The following post was submitted by Rachel Playforth from the British Library for Development Studies. Here she explains her work and the impact it has across the globe.
I work at the British Library for Development Studies, which is the biggest research collection on economic and social development in Europe. Partly funded by the UK Department for International Development for a variety of global projects, we also support the research and postgraduate teaching programmes of the Institute of Development Studies where we’re based. This means that my day to day work is a combination of the local and the global, and being part of a small library team (13 staff) allows me to do a bit of everything.
I’m currently in the role of Repository Coordinator, working with research institutes in Africa and Asia to digitise their publications and make them freely available under a Creative Commons licence via our open access Digital Library. A typical day on this project might involve talking to partner institutes by email about progress, supervising the work of my project assistants on scanning, uploading and metadata creation, and contacting potential new partners. In this role I’ve also been helping to develop and launch our own institutional repository, which is at the stage where I’m doing a lot of promotion, advocacy, training and trouble-shooting! Working on open access projects like these is a new area for me – we certainly didn’t learn about this stuff when I was at library school 8 years ago… But exploring the world of open access has reinforced the importance of libraries in removing barriers to information and participation for developing country researchers, who have been excluded both financially and culturally from traditional scholarly publishing.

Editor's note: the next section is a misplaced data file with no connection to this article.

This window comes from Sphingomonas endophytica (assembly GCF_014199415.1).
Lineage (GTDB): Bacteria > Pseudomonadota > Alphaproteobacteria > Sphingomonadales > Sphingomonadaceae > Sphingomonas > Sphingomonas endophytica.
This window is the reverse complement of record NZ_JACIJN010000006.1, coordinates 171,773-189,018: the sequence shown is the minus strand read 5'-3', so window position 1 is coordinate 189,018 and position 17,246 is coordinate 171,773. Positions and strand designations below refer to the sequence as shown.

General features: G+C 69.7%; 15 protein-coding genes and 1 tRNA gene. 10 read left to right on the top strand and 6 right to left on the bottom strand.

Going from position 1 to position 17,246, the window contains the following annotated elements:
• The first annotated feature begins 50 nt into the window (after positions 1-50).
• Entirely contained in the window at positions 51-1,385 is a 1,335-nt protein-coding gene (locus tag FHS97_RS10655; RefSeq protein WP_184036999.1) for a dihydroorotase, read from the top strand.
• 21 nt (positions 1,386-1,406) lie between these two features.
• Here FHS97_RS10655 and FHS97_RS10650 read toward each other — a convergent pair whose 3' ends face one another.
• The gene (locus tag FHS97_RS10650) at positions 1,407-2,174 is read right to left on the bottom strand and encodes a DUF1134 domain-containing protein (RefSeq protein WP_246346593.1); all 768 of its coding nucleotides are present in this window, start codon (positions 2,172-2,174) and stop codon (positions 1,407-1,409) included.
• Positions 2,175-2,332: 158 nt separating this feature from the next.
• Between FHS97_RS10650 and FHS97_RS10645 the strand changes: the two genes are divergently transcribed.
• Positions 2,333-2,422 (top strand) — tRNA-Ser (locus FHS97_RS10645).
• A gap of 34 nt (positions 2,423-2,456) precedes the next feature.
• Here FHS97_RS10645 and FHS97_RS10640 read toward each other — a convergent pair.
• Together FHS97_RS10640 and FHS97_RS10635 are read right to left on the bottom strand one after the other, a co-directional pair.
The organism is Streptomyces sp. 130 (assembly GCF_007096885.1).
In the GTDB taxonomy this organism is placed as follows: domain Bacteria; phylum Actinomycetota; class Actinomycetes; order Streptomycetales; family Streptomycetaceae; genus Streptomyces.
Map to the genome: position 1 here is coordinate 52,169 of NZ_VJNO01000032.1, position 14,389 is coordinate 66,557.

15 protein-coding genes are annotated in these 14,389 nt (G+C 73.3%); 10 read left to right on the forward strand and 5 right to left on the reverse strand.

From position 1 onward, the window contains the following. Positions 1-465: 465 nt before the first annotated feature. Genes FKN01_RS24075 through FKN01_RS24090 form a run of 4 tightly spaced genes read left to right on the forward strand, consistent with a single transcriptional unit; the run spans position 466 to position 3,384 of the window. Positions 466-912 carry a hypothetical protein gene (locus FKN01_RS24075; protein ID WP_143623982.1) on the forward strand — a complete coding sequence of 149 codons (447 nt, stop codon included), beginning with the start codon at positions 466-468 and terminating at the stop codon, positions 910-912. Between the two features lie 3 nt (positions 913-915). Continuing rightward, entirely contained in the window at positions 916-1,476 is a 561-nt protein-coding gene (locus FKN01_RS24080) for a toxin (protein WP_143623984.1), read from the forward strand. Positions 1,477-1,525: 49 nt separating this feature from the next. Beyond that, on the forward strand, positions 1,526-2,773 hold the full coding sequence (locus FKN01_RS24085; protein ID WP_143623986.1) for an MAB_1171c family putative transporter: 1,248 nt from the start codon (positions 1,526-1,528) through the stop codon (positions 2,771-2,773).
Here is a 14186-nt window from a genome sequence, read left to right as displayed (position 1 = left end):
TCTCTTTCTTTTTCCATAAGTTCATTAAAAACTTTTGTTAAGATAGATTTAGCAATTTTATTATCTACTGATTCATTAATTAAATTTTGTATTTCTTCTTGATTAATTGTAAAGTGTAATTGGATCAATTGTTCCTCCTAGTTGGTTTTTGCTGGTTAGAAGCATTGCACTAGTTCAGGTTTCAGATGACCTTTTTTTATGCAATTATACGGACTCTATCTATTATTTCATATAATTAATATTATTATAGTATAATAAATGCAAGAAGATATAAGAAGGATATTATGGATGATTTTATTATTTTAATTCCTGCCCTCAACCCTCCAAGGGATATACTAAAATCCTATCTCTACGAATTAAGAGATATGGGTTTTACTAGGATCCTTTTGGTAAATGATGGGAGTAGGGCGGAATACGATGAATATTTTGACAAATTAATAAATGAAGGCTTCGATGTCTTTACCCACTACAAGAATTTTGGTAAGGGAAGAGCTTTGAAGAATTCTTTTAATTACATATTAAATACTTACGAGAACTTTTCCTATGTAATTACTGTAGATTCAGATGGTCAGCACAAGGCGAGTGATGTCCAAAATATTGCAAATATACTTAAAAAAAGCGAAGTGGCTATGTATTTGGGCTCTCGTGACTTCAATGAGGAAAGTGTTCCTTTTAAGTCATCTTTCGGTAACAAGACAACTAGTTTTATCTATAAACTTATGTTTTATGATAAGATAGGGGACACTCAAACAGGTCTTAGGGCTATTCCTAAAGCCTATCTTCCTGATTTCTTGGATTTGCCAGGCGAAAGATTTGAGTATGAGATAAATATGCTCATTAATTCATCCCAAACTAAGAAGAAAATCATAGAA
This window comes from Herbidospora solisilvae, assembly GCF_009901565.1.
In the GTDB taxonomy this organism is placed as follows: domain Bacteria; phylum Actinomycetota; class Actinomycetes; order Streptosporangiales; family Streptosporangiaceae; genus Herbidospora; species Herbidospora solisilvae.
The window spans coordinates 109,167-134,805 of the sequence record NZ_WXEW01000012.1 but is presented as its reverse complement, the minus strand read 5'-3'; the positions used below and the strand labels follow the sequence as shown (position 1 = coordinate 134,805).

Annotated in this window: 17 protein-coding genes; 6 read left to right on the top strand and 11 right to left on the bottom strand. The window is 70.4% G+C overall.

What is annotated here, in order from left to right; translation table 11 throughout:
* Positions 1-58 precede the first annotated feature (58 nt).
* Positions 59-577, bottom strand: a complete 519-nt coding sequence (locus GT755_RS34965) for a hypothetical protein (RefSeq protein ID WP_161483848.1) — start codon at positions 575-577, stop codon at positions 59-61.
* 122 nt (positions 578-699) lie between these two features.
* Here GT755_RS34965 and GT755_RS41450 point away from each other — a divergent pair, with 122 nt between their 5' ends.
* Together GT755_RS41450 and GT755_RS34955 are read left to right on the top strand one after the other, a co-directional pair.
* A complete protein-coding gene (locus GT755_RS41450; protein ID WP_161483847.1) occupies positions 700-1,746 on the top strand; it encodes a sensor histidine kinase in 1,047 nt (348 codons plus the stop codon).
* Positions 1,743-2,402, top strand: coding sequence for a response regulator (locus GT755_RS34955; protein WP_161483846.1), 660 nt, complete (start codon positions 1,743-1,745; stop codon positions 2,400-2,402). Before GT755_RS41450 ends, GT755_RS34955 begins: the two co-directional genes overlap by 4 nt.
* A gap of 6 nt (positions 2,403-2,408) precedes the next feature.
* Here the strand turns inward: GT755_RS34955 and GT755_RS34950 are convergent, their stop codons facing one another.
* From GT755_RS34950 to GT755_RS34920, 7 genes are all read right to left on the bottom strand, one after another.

My other main role is cataloguing and subject indexing – part of our mission to profile indigenous research and improve access to development information involves creating very rich catalogue records, right down to article level for some journals. The subject headings we use are from a specialised thesaurus and learning enough about each (often unique) item to apply the right subjects is one of the most intellectually stimulating part of my job (although some of our more theoretical econometrics journals can be a little dry if I’m honest…).
Unlike some cataloguing specialists in larger libraries, I also work on the circulation/enquiry desk rota (1 or 2 hour-long shifts in a typical day). I love meeting the students and researchers of the Institute, who come from all over the world and bring an amazing range of experience with them. It’s also very satisfying when I issue a book to a reader who has found it because of my cataloguing efforts! We have a close relationship with each cohort of MA students and I deliver inductions and user support/training throughout the year, offering tailored search skills sessions and advice on information sources.
We also offer various free services to remote users, such as the document delivery service which I help administer. Through an online ordering service I send copies of hard-to-find journal articles, chapters etc to libraries and research organisations in the developing world (costs covered by the Global Development Network). We’ve also started offering a similar service as part of a project building the writing and publishing capacity of climate change researchers in South Asia. Although the scanning and admin involved in this can be time-consuming, it’s really rewarding when I know I’ve made a print article from our shelves available to somebody on the other side of the world.
Other bits and bobs that make up my day to day work include: maintaining physical archive collections, giving tours for visitors, managing our Twitter account and monitoring other social media, assisting with book selection and acquisition, working on funding bids and cross-institute projects, sitting on my trade union branch committee, climbing up ladders in the basement to retrieve obscure UN publications… it’s certainly never boring!